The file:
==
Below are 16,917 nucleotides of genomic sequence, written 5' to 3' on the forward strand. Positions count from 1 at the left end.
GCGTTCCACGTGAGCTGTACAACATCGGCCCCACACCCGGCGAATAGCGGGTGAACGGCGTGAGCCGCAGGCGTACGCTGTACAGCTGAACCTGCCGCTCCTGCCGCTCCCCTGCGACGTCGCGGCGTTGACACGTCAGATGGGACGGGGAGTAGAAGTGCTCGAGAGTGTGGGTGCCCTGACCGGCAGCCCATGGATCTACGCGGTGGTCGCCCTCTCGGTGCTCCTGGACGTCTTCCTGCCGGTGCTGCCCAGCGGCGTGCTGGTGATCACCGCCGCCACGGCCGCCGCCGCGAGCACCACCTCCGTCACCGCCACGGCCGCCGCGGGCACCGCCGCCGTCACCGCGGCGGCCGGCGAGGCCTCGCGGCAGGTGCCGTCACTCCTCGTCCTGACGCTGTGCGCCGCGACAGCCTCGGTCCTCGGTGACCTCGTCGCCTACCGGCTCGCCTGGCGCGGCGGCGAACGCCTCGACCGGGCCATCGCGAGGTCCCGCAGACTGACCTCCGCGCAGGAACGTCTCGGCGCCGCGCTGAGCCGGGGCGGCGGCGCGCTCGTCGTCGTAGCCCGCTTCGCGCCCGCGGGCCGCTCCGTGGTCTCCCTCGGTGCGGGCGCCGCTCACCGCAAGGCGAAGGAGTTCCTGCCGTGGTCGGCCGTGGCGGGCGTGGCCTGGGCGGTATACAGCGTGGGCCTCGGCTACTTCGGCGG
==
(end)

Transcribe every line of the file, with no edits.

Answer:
Below are 16,917 nucleotides of genomic sequence, written 5' to 3' on the forward strand. Positions count from 1 at the left end.
GCGTTCCACGTGAGCTGTACAACATCGGCCCCACACCCGGCGAATAGCGGGTGAACGGCGTGAGCCGCAGGCGTACGCTGTACAGCTGAACCTGCCGCTCCTGCCGCTCCCCTGCGACGTCGCGGCGTTGACACGTCAGATGGGACGGGGAGTAGAAGTGCTCGAGAGTGTGGGTGCCCTGACCGGCAGCCCATGGATCTACGCGGTGGTCGCCCTCTCGGTGCTCCTGGACGTCTTCCTGCCGGTGCTGCCCAGCGGCGTGCTGGTGATCACCGCCGCCACGGCCGCCGCCGCGAGCACCACCTCCGTCACCGCCACGGCCGCCGCGGGCACCGCCGCCGTCACCGCGGCGGCCGGCGAGGCCTCGCGGCAGGTGCCGTCACTCCTCGTCCTGACGCTGTGCGCCGCGACAGCCTCGGTCCTCGGTGACCTCGTCGCCTACCGGCTCGCCTGGCGCGGCGGCGAACGCCTCGACCGGGCCATCGCGAGGTCCCGCAGACTGACCTCCGCGCAGGAACGTCTCGGCGCCGCGCTGAGCCGGGGCGGCGGCGCGCTCGTCGTCGTAGCCCGCTTCGCGCCCGCGGGCCGCTCCGTGGTCTCCCTCGGTGCGGGCGCCGCTCACCGCAAGGCGAAGGAGTTCCTGCCGTGGTCGGCCGTGGCGGGCGTGGCCTGGGCGGTATACAGCGTGGGCCTCGGCTACTTCGGCGG